Being in late January, the holiday season is behind us. Like a lot of people, I have mixed feelings about the holidays. As a Person of Faith, Christmas obviously means a lot to me. The religious significance places it right up there with Easter as one of the two most holy days of the year. Christmas time is sacred, and it brings into many of our lives peacefulness and harmony with other people and the world.

“Holidaze” is for the negative aspects of the holidays, and unfortunately there are many. I like to joke with people that January 2 is my favorite holiday because the cultural “craze” is finally over. Obviously, the holiday season is completely commercialized, commodified and monetized. The religious meaning or even cultural meaning is replaced by the drive to shop till you drop. It places stress upon people who are concerned with buying the best possible gifts for their loved ones. The will to not disappoint is very strong. It is also places a financial burden on many people and thus they must rely on the plastic, putting them into significant credit card debt. The true meaning of the season is lost in a whirr of consumerism and capitalism, and this is a truly a shame.

But in addition to the commercialism of the season, there is the imperative that people be happy, joyous and merry. What does this mean for those of us who battle chronic depression? In 2017, my family and I celebrated Christmas on December 24th because Christmas day was very snowy. I sat home alone on Christmas day and it was really hard for me. On the one hand I felt disappointed for buying into hegemonic cultural imperatives. On the other, I felt compassionate for myself because like it or not these cultural directives are overwhelming. If you are not out and about with people and eating fancy food and opening expensive presents you are seen as some kind of loser or failure or may feel as such.

Many people, depressed or not, feel overwhelmed by the holidays/holidaze and feel like they are not living up to the threshold of joy and happiness required of this time period. Religious and cultural significance aside, it is ultimately another day or series of days on the calendar. We should not feel disappointed in ourselves or others for failing to evince the requisite merriment.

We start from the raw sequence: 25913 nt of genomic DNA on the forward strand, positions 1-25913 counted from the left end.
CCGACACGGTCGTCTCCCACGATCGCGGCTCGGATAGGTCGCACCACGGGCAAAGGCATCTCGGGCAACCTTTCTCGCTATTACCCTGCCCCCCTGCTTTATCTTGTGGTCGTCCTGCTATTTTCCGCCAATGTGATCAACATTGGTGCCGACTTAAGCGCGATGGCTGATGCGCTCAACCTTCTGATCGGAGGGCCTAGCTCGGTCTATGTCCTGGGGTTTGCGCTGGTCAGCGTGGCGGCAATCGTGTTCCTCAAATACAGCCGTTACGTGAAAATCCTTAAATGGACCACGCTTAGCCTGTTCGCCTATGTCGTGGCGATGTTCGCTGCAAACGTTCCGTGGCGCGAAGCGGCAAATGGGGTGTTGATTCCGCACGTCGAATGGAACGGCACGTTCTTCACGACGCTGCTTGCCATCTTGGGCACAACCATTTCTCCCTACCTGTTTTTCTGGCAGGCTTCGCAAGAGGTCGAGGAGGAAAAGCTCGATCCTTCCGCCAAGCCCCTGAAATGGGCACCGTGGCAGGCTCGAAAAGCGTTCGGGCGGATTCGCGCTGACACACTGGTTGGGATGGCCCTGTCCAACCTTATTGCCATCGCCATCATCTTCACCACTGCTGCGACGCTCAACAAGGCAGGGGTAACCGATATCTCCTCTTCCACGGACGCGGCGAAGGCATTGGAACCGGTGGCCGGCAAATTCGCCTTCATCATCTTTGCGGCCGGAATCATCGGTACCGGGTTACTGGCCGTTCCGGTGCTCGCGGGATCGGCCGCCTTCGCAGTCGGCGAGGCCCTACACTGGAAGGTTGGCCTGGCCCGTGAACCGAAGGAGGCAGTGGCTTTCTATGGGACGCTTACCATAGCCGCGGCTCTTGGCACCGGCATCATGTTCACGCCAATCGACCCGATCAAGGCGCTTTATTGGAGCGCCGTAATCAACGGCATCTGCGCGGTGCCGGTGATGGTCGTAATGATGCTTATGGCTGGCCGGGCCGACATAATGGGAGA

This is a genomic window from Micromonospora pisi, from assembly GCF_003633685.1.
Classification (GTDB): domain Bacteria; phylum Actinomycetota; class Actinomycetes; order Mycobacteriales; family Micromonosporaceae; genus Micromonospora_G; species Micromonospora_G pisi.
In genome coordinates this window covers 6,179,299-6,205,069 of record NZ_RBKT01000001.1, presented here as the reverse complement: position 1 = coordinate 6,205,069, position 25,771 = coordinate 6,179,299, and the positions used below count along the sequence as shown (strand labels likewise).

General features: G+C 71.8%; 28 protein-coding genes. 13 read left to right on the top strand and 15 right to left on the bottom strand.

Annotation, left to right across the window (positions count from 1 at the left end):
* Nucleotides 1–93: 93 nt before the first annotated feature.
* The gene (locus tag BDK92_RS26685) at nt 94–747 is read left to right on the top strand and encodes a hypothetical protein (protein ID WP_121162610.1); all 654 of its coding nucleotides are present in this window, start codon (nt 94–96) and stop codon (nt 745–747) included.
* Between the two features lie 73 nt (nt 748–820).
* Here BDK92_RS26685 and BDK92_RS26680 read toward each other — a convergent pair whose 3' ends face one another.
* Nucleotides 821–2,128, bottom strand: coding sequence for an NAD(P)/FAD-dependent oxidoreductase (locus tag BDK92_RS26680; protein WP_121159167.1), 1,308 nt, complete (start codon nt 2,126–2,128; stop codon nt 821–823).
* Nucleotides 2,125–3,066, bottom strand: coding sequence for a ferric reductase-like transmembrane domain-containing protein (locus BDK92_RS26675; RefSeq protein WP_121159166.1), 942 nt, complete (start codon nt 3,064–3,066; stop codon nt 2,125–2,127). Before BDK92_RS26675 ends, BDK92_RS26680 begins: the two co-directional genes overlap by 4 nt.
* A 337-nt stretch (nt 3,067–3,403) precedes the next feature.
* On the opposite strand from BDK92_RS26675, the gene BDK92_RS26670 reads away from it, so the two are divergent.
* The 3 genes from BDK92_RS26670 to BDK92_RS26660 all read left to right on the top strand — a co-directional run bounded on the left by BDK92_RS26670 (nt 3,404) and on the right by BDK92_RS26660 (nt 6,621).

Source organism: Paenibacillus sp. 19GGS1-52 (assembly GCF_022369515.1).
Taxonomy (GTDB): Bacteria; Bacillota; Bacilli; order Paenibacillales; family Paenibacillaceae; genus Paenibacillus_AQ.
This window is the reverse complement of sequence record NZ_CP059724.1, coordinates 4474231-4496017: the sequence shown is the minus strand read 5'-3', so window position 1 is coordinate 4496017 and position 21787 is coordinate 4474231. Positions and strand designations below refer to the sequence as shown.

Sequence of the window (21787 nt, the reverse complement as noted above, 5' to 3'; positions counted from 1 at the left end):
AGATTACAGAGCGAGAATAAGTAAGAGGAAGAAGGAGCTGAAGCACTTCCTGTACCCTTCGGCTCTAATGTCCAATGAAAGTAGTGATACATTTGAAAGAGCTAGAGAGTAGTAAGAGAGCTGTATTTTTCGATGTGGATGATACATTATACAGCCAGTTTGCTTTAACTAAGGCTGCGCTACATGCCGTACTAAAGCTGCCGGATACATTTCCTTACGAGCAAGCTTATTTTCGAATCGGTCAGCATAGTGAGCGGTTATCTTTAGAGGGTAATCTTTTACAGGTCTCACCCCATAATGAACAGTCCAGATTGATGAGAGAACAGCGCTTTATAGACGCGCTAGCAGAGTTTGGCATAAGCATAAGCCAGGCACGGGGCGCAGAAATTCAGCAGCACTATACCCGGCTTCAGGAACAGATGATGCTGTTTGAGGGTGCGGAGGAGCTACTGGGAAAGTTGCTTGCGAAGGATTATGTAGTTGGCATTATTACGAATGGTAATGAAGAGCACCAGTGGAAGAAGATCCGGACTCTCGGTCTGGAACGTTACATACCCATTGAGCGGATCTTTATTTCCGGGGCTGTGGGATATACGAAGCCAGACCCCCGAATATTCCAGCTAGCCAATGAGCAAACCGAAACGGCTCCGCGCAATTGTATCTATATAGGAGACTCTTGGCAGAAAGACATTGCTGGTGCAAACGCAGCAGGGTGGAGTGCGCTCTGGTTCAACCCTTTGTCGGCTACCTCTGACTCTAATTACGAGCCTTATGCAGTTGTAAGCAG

In a more general sense, I have to say that I am not a huge fan of tradition, and holidays are so entangled with tradition. Tradition is based in repetition, and I always prefer the fresh and the unestablished. It is no wonder people get bored with the holidays because they are the same year after year after year. I think we need to create new holidays and subvert the existing ones. The newness keeps us young and refreshed, rather than dreading another round of stress and requirements. I like the idea of new traditions or traditions that morph and transform over time. Traditions are, after all, meant to be broken, meant to be violated. One of the things I am trying to do each year is make the feast day of Joan of Arc into my own personal holiday since she is my Patron Saint. There is no infrastructure for these personal holidays, which makes them more challenging. But even if it is just me and a strong intention, I can consider it a holiday that has worth and meaning. We also need more queer holidays beyond pride parades. One that I celebrated in November was the birthday of Black Lesbian writer and activist Audre Lorde. It was really meaningful to me and we had a nice group and discussion.

What I would say to people is to celebrate or not celebrate holidays however you want. Don’t feel stressed out by them or bound by tradition or expectations. Holidays are meant to be fun, so how did it happen that they have become a drag for so many? Also, practice good self-care during the holidays and reach out if you are struggling. Your well-being is infinitely more important than any holiday. And finally, consider establishing new holidays or traditions for yourself, your family and your community. You will find others also appreciate new ceremonies and rituals and that these help to keep life fresh. Whether you opt in or opt out, you are in the driver’s seat and get to decide your own relationship to holidays and traditions.